USA Today has a long piece (3/17/11) by Martha Moore about video hoax artist James O'Keefe's NPR project. The article does a pretty good job of running down the deceptions in O'Keefe's video. That's good. This, however, is not:
The video follows a long, if not always honorable, tradition of muckraking exposés. It also is a stepchild to the political tactic of tracking an opponent with video until a gaffe occurs, then capitalizing on it. The sting's impact was magnified by the quick dissemination-without-scrutiny that is a hallmark of Internet-driven media.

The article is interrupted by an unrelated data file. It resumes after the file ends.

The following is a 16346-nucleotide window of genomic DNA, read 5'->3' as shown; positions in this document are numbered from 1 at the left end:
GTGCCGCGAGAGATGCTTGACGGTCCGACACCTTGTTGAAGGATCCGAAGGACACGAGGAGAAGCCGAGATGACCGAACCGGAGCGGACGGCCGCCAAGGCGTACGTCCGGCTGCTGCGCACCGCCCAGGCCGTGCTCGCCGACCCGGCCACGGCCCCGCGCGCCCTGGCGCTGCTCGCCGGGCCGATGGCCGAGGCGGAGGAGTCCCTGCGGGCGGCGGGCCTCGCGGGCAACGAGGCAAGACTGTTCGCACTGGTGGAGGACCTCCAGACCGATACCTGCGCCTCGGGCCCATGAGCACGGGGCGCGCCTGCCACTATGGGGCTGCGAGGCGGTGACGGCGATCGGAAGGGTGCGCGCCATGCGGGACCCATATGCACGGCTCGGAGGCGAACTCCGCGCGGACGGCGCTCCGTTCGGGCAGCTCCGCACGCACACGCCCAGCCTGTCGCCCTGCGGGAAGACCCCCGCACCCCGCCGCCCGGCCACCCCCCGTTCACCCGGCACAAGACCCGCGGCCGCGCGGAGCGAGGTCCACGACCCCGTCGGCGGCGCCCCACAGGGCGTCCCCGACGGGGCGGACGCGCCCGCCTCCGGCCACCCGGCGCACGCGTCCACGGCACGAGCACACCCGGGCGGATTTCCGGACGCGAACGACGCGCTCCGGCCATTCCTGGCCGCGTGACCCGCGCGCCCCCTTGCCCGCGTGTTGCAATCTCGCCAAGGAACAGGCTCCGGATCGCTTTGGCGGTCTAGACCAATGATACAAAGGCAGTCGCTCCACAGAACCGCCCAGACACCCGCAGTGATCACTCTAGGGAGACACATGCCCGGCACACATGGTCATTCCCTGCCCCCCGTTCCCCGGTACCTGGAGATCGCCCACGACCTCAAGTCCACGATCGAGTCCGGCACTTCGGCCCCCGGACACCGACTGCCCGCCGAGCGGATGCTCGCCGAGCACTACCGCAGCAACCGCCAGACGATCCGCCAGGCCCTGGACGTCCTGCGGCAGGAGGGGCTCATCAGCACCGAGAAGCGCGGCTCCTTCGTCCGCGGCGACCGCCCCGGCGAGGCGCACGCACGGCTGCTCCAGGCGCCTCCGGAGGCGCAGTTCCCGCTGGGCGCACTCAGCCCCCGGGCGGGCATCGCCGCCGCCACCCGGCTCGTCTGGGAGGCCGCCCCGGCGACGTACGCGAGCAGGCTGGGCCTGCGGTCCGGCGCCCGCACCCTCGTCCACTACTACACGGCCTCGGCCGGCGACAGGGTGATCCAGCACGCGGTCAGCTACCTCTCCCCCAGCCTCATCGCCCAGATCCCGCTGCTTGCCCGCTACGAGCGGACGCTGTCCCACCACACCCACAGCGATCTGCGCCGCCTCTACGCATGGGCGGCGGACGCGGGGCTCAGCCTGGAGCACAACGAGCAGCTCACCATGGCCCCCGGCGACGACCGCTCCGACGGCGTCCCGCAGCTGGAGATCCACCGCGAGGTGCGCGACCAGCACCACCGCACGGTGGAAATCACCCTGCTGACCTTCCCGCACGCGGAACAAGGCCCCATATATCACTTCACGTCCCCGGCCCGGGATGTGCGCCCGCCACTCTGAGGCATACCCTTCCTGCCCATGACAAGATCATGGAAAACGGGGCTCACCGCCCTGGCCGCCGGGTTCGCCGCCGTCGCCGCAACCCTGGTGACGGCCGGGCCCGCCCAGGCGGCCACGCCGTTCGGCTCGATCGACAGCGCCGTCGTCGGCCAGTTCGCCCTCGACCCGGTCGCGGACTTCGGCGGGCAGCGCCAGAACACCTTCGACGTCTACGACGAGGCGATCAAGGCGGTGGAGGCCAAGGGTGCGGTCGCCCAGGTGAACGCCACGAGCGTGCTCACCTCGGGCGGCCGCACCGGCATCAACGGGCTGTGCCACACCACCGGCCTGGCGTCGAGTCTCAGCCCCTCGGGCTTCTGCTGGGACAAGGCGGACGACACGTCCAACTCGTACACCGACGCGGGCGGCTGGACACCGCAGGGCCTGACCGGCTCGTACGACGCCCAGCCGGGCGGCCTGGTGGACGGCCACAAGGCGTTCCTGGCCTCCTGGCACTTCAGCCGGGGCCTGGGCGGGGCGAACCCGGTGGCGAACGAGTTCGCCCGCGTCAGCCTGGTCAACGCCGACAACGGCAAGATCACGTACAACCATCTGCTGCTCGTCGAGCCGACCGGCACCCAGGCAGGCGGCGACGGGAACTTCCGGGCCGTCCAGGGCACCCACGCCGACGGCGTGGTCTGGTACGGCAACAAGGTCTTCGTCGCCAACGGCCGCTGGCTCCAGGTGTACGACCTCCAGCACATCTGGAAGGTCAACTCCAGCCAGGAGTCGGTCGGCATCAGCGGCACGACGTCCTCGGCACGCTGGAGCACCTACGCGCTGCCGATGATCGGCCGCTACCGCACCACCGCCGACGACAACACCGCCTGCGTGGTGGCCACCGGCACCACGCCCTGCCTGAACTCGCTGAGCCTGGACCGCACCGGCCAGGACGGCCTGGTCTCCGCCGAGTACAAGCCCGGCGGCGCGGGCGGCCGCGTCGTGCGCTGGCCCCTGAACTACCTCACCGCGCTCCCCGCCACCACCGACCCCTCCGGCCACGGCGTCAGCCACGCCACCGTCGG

O'Keefe's video has nothing to do with muckraking. And please don't blame the Internet for the fact that journalists apparently can't be bothered to care whether a source is reliable.
That's annoying. But this part is at least somewhat amusing:
O'Keefe's tactics combine "the guerrilla of Borat, the gotcha of Dateline–and the gonzo approach of Hunter S. Thompson," O'Keefe said in an interview.
I hope if I'm ever profiled by USA Today, I'll get to sing my own praises like that.